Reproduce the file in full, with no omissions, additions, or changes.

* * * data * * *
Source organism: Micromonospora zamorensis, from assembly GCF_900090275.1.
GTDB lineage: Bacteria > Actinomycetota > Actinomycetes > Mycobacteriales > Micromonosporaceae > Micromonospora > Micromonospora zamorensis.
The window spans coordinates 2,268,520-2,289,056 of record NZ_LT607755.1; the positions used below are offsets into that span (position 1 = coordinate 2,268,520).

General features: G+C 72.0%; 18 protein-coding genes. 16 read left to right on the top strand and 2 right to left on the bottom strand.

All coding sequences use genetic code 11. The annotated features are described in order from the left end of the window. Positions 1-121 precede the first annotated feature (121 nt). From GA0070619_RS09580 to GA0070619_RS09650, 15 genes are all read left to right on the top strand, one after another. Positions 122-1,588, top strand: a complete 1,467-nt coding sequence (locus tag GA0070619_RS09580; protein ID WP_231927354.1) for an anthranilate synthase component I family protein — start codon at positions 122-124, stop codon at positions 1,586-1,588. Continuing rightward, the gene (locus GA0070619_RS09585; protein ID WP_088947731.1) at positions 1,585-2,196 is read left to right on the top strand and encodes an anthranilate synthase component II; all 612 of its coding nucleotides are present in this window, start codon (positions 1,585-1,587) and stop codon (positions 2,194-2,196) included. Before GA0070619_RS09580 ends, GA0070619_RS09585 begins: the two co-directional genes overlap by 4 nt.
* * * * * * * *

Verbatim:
Source organism: Micromonospora zamorensis, from assembly GCF_900090275.1.
GTDB lineage: Bacteria > Actinomycetota > Actinomycetes > Mycobacteriales > Micromonosporaceae > Micromonospora > Micromonospora zamorensis.
The window spans coordinates 2,268,520-2,289,056 of record NZ_LT607755.1; the positions used below are offsets into that span (position 1 = coordinate 2,268,520).

General features: G+C 72.0%; 18 protein-coding genes. 16 read left to right on the top strand and 2 right to left on the bottom strand.

All coding sequences use genetic code 11. The annotated features are described in order from the left end of the window. Positions 1-121 precede the first annotated feature (121 nt). From GA0070619_RS09580 to GA0070619_RS09650, 15 genes are all read left to right on the top strand, one after another. Positions 122-1,588, top strand: a complete 1,467-nt coding sequence (locus tag GA0070619_RS09580; protein ID WP_231927354.1) for an anthranilate synthase component I family protein — start codon at positions 122-124, stop codon at positions 1,586-1,588. Continuing rightward, the gene (locus GA0070619_RS09585; protein ID WP_088947731.1) at positions 1,585-2,196 is read left to right on the top strand and encodes an anthranilate synthase component II; all 612 of its coding nucleotides are present in this window, start codon (positions 1,585-1,587) and stop codon (positions 2,194-2,196) included. Before GA0070619_RS09580 ends, GA0070619_RS09585 begins: the two co-directional genes overlap by 4 nt.